If you're old, there's the equity in your house hackers and scammers want to steal, if you have any assets. And if you're young, mischief consists of getting what's in your computer or mobile device and then destroying the information so you have to format your disc to get it to boot up again. It's common.

The higher up you are in rank as a journalist, the more hackers such as state-sponsored hackers/crackers want what information you've been researching. Sometimes the information is sold as marketing reports on corporations, but be aware the hacking may come not only from local hackers, but also from a variety of different countries.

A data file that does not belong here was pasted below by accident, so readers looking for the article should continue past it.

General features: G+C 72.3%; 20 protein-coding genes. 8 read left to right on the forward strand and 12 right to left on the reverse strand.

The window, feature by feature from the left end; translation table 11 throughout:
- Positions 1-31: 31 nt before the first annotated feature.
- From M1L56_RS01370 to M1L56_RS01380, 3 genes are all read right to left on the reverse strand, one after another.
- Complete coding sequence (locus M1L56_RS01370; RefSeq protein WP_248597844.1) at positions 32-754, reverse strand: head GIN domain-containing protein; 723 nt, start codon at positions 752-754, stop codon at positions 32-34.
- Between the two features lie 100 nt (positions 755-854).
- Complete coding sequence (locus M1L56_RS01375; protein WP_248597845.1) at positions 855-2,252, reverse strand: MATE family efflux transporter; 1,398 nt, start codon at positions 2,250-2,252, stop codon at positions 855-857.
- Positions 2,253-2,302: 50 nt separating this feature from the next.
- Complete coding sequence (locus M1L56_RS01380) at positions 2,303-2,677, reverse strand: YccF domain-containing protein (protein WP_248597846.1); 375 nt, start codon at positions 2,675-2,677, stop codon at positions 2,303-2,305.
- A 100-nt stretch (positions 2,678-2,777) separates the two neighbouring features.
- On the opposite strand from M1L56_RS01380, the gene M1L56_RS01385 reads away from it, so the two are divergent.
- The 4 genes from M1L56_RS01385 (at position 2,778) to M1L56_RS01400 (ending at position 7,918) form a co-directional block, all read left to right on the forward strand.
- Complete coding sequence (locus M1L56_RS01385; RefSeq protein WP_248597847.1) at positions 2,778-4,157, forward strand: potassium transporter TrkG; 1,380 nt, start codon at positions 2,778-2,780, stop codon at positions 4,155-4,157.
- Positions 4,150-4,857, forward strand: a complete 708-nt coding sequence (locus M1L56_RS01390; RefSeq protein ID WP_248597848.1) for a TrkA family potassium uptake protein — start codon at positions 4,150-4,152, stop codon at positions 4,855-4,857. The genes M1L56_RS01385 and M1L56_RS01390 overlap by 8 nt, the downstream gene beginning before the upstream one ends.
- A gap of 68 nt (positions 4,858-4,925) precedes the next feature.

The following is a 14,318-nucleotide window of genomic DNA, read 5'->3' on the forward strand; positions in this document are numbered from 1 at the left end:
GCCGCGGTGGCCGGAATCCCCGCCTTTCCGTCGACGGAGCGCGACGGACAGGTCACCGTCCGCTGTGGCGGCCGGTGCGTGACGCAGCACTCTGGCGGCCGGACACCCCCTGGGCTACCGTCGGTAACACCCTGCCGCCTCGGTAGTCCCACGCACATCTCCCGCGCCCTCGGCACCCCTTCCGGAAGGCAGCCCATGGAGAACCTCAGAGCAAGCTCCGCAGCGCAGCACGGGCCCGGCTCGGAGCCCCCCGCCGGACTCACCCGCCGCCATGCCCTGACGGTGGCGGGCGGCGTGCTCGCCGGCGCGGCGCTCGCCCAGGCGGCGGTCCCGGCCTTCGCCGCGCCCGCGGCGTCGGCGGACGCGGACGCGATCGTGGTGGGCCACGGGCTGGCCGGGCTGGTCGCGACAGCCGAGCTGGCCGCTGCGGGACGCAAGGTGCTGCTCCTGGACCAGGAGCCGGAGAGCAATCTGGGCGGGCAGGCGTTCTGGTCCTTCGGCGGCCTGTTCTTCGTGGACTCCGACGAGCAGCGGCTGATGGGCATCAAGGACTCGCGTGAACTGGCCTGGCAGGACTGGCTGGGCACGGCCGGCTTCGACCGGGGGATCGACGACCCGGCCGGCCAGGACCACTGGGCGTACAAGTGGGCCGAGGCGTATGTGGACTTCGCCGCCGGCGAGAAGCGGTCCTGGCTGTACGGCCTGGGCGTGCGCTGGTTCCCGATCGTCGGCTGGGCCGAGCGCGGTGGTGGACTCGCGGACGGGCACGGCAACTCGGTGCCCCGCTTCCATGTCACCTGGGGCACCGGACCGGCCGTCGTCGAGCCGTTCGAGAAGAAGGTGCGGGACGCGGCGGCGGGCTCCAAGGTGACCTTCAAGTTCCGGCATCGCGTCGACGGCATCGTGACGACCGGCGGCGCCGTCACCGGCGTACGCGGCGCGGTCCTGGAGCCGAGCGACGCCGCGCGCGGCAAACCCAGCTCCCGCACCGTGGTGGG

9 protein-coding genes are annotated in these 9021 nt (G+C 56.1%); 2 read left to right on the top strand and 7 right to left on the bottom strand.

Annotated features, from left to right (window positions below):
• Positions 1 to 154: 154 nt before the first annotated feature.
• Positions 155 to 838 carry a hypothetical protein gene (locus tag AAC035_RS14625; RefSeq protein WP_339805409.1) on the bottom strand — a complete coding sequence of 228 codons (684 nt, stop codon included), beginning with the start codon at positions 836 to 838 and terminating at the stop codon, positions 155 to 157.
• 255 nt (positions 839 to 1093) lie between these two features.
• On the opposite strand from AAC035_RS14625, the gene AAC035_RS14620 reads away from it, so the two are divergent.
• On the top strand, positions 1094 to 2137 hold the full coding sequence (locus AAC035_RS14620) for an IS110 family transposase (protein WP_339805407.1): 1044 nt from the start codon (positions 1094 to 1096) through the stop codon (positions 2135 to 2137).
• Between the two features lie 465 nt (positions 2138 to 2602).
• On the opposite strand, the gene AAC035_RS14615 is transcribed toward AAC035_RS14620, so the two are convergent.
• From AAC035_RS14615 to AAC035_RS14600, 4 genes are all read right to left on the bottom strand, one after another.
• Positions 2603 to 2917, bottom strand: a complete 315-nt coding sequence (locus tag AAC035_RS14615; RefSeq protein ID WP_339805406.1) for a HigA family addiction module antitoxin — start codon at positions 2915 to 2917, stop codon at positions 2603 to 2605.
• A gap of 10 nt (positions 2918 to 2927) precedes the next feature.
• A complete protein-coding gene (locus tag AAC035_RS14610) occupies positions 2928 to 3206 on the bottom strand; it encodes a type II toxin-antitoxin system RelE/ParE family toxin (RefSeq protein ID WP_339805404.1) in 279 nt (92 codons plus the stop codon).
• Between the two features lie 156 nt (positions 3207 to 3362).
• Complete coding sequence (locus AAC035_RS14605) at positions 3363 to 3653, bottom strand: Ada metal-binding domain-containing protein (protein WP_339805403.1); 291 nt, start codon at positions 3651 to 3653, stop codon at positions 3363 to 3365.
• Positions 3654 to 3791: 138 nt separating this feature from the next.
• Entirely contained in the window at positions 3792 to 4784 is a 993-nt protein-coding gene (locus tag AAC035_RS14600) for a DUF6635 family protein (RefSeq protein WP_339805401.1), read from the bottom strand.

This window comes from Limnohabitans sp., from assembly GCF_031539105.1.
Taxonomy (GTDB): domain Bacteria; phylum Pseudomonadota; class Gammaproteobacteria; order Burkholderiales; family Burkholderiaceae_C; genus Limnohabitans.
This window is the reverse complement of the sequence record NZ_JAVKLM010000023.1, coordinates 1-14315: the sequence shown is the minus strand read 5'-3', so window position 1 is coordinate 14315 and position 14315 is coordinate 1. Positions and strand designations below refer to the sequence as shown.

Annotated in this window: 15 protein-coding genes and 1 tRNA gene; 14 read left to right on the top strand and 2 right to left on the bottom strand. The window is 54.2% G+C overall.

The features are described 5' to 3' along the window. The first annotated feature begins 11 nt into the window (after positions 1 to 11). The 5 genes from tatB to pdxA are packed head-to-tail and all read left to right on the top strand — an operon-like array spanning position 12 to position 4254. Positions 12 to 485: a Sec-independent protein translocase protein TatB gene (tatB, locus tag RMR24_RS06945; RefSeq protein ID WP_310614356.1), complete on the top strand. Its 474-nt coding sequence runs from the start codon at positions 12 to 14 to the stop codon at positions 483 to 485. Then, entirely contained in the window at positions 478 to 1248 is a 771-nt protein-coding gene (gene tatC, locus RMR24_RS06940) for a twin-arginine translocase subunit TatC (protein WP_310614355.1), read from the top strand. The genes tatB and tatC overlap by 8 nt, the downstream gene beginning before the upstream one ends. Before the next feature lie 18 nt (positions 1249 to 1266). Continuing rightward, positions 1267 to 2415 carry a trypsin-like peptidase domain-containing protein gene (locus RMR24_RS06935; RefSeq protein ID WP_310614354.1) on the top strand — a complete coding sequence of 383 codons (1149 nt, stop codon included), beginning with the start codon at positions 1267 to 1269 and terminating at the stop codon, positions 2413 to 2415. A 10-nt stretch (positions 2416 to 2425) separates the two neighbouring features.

And if you're a low-ranking journalist with little information in your computer that's not already public? Well, the hackers will get your birthday cards sent to your great-grand kids and a few 1920 family photos, or perhaps the picture you took from your last lunch at some family picnic. Seems almost everyone wants the first scoop when it comes to information so new or so hidden the mainstream media hasn't yet seen it, maybe because it's worth value somewhere.